There was a point in which I asked, “are they going to explain this any more times?”. I lost track of how many times the carriage accident was explained, over and over again, both by Leorah and Lord Witinghall. I understand that, to avoid a scandal, they kept clinging to their version of what happened, but I think that, after explaining it once, a simple sentence could sum up all the other hundred times they described the accident, like saying “so Leorah explained to him what had actually happened”, or something of the sort. But instead, we have to read, over and over again, how Leorah broke her wrist when her horse threw her from the saddle and Lord Withingall just happened to be passing by, how the carriage got overturned, how Pugh, the coachman, was killed, how Edward got his leg broken… And there’s a point in which enough is enough. The only moment I justify yet another explanation, because it is actually funny, is when Leorah uses it to provoke Miss Norbury, the woman Edward plans on marrying, because that’s how she is, she enjoys provoking people when they are so stuck to convention and rules, and seeing their reactions. But again, it is like the author tries to convince us, readers, that nothing actually happened in the accident, when in fact, we were there the whole time, and know exactly how things were.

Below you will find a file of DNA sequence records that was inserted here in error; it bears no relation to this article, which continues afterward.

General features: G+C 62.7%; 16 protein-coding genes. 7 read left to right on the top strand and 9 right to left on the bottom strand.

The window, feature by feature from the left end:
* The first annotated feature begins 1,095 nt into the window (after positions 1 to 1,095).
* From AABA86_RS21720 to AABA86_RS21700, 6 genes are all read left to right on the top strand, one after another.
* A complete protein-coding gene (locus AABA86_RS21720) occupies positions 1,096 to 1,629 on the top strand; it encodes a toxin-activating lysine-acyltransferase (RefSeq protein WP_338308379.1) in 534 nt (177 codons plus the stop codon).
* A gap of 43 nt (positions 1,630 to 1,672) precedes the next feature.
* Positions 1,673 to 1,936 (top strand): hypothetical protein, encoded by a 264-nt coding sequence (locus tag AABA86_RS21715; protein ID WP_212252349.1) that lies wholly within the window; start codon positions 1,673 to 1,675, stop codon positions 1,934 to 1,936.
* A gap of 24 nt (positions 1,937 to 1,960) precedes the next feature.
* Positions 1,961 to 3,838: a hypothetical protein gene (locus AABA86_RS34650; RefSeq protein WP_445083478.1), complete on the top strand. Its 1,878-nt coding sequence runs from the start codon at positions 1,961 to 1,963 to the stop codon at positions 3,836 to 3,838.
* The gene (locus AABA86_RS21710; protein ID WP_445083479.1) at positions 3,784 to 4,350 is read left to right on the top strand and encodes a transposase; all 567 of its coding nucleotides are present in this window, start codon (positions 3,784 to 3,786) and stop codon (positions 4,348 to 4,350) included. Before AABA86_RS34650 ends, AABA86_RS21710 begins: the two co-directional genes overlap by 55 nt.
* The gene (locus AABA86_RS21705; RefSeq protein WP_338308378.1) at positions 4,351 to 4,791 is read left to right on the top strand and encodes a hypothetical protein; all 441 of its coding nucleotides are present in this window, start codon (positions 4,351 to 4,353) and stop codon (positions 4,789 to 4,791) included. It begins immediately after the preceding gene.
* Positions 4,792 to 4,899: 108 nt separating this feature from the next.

Later on, Lord Withingall discovers that the accident was actually no accident. His carriage was sabotaged as an attempt to kill him. But again, the whole plot around it was absolutely predictable! There was no surprise, whatsoever. The culprits are exactly the suspected ones, and although I was expecting (I don’t know why) some sort of plot twist by the end to prove all of us wrong, there was no such a thing. Perhaps Pinegar’s motive was a surprise, but that it was him, the entire time? No. Villains do not hold any surprise on their identities, you know who they are, and although there is some sort of try into adding a little more suspense, it didn’t work. So, my question is, why trying to create intrigue, if the identities of the villains are revealed from the very first moment? Although they are not said right away, come one, people! It can be seen coming from miles away.

And please, although Rachel Becker wouldn’t say, it was more than obvious than her lover and father of her child was Felton Pinegar! If it would have been Hastings, that would have been a worthwhile plot twist, but no. Again, the author went down the obvious, predictable path.

Oh, and although the series is named The Regency Spies of London, this book has no spying at all, only politics. And there’s also some useless characters that come to the stage, but do absolutely nothing for the story, like Elizabeth Mayson, Felicity’s younger sister, and Miss Agnes Appleby, their aunt. They play no role in the story, they just come into some random scenes, but they don’t add anything new the plot (not in this book, at least, perhaps in the next one they will).